VESPER theory

Asked by  | 1st Aug, 2008, 05:34: PM

Expert Answer:

AX6E1 Pentagonal pyramidal XeF6

The preference of XeF6 for either a trigonally distorted or a regular octahedral structure is determined by a delicate balance of several competing factors. A regular octahedron is favored (a) by electron correlation and (b) by the relativistic contraction of the Xe 5s orbital. In contrast, higher angular momentum (in particular f-type) basis functions on Xe favor a distortion. While earlier SCF or other nonrelativistic calculations were in apparent agreement with experimental evidence for a distorted structure, this has been due to a partial cancellation of errors. The present study contains all-electron calculations as well as calculations of the valence-electrons in an effective core potential. For the former, electron correlation has been included at the MP2 level and relativistic effects by means of direct perturbation theory, for the latter the highest level was CCSD(T) for the treatment of electron correlation, and relativistic effects were simulated by means of a quasirelativistic effective core potential. Both sets of calculations lead to consistent results. These indicate that the "XeF6-like" XF6 compounds with light central atoms or ions like ClF6- or BrF6- prefer the structure of a regular octahedron. The same is true for KrF6, which is not stable with respect to Kr + 3F2 but probably represents a local minimum. For these light central atoms, electron correlation is decisive for a regular structure, while at Hartree-Fock level, i.e., ignoring correlation effects, the structure of lowest energy is distorted. Regular octahedra are also predicted for systems with very heavy central atoms like RnF6, AtF6-, and PoF62-. For these compounds relativistic effects (supported by electron correlation) stabilize the regular octahedron. The situation is more complicated for XeF6, IF6-, and TeF62-. Here the strong distortion found at nonrelativistic SCF level is compensated partly, but apparently not completely, by electron correlation and relativistic effects. This results in distorted, fluctuating structures with only little stabilization compared to the regular octahedron. A similar situation holds for SeF62-. None of the available simple models of main-group structural chemistry is able to predict or rationalize all of these structures. One inevitably has to use more subtle descriptions.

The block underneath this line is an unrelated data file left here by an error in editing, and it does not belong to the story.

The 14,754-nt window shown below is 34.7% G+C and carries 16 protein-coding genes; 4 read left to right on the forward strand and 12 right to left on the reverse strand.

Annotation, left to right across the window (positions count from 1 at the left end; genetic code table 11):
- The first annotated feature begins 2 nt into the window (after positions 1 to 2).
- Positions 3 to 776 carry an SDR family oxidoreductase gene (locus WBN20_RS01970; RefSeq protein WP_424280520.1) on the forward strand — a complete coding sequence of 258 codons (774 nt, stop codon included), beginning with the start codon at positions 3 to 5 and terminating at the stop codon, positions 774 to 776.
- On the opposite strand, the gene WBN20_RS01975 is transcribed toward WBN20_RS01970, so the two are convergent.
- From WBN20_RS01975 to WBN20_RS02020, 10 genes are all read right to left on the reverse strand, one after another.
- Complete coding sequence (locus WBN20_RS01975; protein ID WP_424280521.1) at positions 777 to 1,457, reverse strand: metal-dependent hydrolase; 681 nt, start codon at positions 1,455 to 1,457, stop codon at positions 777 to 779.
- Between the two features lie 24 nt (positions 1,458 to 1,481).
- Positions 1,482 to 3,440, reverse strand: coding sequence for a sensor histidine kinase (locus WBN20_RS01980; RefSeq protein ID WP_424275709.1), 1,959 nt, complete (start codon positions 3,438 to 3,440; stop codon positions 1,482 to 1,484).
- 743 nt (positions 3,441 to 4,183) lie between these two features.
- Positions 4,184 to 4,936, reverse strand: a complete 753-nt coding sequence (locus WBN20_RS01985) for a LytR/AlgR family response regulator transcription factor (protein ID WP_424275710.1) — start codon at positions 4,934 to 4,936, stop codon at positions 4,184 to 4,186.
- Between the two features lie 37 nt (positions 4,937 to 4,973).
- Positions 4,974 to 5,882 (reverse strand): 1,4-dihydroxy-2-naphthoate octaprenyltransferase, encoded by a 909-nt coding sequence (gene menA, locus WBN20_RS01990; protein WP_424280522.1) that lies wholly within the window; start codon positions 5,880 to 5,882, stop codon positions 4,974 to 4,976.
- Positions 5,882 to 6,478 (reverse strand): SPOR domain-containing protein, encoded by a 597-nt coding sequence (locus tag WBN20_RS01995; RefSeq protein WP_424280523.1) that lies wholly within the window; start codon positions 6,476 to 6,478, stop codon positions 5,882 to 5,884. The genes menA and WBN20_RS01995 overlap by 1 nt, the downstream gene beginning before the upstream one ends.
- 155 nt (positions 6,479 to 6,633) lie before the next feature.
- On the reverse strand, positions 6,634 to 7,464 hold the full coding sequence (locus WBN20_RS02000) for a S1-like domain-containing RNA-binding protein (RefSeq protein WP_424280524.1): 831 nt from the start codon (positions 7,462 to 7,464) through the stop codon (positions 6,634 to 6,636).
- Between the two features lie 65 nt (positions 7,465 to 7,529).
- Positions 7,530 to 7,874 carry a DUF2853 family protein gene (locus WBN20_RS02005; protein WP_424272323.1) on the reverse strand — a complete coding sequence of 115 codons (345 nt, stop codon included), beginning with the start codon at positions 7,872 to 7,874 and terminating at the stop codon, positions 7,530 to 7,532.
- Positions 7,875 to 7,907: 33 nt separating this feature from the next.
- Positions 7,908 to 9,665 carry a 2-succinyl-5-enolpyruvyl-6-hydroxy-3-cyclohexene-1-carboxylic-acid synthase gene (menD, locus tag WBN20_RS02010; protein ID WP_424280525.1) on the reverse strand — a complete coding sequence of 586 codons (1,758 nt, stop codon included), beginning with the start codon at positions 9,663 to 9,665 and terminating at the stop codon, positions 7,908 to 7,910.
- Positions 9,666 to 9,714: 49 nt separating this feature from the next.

Answered by  | 1st Aug, 2008, 07:01: PM

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